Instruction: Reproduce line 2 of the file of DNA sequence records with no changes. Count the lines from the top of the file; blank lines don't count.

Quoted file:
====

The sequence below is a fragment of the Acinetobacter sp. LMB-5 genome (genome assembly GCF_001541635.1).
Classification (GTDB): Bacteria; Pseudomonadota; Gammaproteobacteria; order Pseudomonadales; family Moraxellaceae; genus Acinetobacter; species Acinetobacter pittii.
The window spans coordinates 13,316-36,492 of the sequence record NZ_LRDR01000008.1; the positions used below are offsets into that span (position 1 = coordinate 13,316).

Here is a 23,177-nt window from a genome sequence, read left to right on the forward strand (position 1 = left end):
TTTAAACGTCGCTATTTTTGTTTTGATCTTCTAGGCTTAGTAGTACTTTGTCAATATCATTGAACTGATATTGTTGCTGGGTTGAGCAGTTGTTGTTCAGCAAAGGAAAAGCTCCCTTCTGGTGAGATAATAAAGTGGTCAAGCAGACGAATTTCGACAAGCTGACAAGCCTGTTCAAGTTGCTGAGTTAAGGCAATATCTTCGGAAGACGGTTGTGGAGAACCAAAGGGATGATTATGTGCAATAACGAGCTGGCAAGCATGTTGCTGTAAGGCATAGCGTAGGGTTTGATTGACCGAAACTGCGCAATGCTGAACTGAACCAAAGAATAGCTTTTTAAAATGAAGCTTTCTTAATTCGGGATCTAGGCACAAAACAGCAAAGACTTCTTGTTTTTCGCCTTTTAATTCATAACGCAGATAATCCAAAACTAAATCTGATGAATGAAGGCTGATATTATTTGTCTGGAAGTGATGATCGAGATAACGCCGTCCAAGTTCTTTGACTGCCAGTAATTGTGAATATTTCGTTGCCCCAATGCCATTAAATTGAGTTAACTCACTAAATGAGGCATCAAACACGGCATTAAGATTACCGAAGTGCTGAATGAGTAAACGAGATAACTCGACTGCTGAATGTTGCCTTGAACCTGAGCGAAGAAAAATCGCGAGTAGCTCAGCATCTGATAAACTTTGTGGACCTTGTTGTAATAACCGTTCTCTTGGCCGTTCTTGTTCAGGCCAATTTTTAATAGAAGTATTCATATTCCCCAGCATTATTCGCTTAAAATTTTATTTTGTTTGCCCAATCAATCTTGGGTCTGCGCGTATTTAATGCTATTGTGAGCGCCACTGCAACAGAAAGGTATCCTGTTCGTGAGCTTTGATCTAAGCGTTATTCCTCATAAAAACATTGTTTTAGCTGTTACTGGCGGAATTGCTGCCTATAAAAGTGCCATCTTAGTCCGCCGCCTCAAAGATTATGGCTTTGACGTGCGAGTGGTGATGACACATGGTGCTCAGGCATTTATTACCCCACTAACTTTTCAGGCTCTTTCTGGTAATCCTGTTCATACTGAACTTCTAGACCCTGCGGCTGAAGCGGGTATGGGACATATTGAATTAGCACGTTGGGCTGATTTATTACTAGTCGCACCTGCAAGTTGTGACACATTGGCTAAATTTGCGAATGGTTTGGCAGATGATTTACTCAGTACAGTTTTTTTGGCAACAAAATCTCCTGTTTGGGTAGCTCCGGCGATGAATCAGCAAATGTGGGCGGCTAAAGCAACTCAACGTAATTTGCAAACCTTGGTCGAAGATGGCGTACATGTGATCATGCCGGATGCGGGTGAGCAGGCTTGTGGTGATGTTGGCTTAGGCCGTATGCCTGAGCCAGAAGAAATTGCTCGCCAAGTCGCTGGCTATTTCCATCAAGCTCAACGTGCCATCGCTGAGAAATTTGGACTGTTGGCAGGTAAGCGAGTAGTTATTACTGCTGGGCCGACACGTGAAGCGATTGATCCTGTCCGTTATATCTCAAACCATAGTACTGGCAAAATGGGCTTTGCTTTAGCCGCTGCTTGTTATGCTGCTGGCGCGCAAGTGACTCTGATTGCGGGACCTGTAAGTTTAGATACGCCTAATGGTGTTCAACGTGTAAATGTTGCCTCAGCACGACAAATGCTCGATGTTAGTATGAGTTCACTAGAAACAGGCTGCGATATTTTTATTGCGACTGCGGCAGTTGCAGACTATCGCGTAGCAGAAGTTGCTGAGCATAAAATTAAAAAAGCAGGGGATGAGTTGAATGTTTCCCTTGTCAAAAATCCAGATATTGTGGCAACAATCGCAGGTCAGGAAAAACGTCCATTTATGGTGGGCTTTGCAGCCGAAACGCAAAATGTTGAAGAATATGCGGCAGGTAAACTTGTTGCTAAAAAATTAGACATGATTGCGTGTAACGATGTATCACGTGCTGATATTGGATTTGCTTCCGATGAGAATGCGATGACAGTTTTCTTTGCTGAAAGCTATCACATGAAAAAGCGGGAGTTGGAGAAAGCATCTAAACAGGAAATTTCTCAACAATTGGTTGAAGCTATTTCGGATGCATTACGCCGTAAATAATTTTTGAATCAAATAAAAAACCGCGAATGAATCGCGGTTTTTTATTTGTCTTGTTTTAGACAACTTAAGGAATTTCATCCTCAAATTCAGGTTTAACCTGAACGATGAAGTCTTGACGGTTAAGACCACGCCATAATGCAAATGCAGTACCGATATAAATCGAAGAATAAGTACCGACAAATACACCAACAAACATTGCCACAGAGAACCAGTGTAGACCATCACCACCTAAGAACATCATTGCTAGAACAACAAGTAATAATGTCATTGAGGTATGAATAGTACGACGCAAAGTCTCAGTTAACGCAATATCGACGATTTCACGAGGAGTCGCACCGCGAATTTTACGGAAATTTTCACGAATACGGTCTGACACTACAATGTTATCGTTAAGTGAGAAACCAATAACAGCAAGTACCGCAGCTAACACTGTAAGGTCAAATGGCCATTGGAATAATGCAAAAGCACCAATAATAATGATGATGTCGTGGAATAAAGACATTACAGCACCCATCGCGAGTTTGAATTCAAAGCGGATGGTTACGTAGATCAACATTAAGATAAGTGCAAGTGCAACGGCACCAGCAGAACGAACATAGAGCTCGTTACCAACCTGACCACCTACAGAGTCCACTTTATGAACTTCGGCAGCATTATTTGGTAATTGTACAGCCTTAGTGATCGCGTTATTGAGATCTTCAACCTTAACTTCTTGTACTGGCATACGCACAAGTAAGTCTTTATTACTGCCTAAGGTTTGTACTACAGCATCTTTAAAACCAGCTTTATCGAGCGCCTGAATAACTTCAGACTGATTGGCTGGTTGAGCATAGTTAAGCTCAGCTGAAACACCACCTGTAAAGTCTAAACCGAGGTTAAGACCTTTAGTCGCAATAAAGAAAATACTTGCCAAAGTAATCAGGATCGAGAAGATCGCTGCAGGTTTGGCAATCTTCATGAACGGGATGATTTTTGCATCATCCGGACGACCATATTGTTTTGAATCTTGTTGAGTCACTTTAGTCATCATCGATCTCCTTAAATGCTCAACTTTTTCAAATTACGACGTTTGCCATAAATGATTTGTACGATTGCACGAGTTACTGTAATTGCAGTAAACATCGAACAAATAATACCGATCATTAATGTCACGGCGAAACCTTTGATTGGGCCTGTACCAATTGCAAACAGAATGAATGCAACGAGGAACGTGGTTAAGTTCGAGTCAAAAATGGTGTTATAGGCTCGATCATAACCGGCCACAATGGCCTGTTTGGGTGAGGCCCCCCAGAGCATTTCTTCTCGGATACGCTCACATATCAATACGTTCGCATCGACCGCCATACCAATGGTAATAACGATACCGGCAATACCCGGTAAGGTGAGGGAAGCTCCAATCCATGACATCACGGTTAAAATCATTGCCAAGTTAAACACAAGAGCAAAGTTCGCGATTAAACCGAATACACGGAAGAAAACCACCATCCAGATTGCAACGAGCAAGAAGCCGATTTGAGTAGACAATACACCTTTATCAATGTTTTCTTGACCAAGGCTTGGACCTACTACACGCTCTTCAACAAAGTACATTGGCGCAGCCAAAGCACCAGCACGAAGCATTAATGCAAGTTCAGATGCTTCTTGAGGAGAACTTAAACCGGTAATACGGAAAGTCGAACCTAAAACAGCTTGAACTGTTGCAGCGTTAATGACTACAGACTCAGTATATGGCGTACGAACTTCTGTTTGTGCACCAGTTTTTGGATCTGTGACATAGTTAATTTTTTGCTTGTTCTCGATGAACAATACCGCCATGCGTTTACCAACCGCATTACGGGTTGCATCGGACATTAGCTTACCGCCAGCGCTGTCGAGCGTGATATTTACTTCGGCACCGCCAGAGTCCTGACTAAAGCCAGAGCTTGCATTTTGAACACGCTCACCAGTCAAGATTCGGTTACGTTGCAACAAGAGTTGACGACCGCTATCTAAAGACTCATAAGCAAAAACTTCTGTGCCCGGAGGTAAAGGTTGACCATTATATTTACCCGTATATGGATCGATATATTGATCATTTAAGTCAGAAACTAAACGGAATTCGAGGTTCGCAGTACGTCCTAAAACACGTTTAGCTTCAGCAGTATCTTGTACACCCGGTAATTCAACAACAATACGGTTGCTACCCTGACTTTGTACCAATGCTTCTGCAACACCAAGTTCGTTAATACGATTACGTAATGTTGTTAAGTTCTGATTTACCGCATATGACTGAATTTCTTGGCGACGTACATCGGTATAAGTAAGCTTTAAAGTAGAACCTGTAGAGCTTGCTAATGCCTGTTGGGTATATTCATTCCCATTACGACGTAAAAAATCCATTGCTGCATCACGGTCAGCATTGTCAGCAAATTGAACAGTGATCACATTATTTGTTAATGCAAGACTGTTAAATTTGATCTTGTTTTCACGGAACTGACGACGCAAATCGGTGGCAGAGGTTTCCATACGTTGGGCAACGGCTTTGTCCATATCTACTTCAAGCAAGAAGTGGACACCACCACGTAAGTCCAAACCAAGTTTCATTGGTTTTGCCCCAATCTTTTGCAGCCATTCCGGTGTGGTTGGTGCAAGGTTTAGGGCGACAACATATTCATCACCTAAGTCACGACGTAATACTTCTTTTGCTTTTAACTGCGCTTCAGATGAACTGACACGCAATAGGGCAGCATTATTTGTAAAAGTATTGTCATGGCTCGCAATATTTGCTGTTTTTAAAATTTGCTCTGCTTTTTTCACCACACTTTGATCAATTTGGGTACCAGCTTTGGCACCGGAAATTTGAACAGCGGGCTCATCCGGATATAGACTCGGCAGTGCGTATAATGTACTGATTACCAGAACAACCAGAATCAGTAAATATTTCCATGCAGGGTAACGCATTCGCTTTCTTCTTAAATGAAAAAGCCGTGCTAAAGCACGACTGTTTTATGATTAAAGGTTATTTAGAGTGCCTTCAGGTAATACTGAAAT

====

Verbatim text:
Classification (GTDB): Bacteria; Pseudomonadota; Gammaproteobacteria; order Pseudomonadales; family Moraxellaceae; genus Acinetobacter; species Acinetobacter pittii.